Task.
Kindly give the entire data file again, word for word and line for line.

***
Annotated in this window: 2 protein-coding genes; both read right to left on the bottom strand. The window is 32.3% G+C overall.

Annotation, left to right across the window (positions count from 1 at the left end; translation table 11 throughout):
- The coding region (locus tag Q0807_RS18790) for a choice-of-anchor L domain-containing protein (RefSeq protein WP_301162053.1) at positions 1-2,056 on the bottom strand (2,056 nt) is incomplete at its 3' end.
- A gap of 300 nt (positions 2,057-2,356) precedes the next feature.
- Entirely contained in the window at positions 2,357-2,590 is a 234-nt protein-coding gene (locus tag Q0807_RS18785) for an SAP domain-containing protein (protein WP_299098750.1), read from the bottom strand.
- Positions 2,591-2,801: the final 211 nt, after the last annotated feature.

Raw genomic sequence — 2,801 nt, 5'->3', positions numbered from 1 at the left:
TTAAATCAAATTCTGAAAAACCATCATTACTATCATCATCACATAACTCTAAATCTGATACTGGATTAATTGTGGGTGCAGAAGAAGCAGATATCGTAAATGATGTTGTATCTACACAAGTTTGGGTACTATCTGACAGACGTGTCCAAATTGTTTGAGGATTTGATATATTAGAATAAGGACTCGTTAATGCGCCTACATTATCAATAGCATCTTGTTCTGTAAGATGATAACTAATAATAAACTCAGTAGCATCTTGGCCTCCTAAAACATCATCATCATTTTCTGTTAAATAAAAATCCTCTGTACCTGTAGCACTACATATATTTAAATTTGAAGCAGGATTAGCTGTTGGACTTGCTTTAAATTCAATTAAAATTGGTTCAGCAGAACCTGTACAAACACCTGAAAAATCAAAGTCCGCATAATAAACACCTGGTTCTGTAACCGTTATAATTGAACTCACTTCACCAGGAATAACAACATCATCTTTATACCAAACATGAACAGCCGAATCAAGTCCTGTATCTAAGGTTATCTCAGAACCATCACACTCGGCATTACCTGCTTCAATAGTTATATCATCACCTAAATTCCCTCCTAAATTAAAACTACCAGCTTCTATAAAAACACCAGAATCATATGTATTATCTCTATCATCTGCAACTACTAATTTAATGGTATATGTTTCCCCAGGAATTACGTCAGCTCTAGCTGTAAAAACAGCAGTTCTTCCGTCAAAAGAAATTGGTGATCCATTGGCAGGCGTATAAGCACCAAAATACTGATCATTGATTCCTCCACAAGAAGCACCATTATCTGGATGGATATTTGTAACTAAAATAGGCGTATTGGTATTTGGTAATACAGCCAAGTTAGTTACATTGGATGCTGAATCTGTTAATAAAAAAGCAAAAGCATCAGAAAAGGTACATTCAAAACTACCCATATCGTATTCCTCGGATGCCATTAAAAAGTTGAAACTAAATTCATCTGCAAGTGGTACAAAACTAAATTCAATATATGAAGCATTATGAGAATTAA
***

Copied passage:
Annotated in this window: 2 protein-coding genes; both read right to left on the bottom strand. The window is 32.3% G+C overall.

Annotation, left to right across the window (positions count from 1 at the left end; translation table 11 throughout):
- The coding region (locus tag Q0807_RS18790) for a choice-of-anchor L domain-containing protein (RefSeq protein WP_301162053.1) at positions 1-2,056 on the bottom strand (2,056 nt) is incomplete at its 3' end.
- A gap of 300 nt (positions 2,057-2,356) precedes the next feature.
- Entirely contained in the window at positions 2,357-2,590 is a 234-nt protein-coding gene (locus tag Q0807_RS18785) for an SAP domain-containing protein (protein WP_299098750.1), read from the bottom strand.
- Positions 2,591-2,801: the final 211 nt, after the last annotated feature.

Raw genomic sequence — 2,801 nt, 5'->3', positions numbered from 1 at the left:
TTAAATCAAATTCTGAAAAACCATCATTACTATCATCATCACATAACTCTAAATCTGATACTGGATTAATTGTGGGTGCAGAAGAAGCAGATATCGTAAATGATGTTGTATCTACACAAGTTTGGGTACTATCTGACAGACGTGTCCAAATTGTTTGAGGATTTGATATATTAGAATAAGGACTCGTTAATGCGCCTACATTATCAATAGCATCTTGTTCTGTAAGATGATAACTAATAATAAACTCAGTAGCATCTTGGCCTCCTAAAACATCATCATCATTTTCTGTTAAATAAAAATCCTCTGTACCTGTAGCACTACATATATTTAAATTTGAAGCAGGATTAGCTGTTGGACTTGCTTTAAATTCAATTAAAATTGGTTCAGCAGAACCTGTACAAACACCTGAAAAATCAAAGTCCGCATAATAAACACCTGGTTCTGTAACCGTTATAATTGAACTCACTTCACCAGGAATAACAACATCATCTTTATACCAAACATGAACAGCCGAATCAAGTCCTGTATCTAAGGTTATCTCAGAACCATCACACTCGGCATTACCTGCTTCAATAGTTATATCATCACCTAAATTCCCTCCTAAATTAAAACTACCAGCTTCTATAAAAACACCAGAATCATATGTATTATCTCTATCATCTGCAACTACTAATTTAATGGTATATGTTTCCCCAGGAATTACGTCAGCTCTAGCTGTAAAAACAGCAGTTCTTCCGTCAAAAGAAATTGGTGATCCATTGGCAGGCGTATAAGCACCAAAATACTGATCATTGATTCCTCCACAAGAAGCACCATTATCTGGATGGATATTTGTAACTAAAATAGGCGTATTGGTATTTGGTAATACAGCCAAGTTAGTTACATTGGATGCTGAATCTGTTAATAAAAAAGCAAAAGCATCAGAAAAGGTACATTCAAAACTACCCATATCGTATTCCTCGGATGCCATTAAAAAGTTGAAACTAAATTCATCTGCAAGTGGTACAAAACTAAATTCAATATATGAAGCATTATGAGAATTAA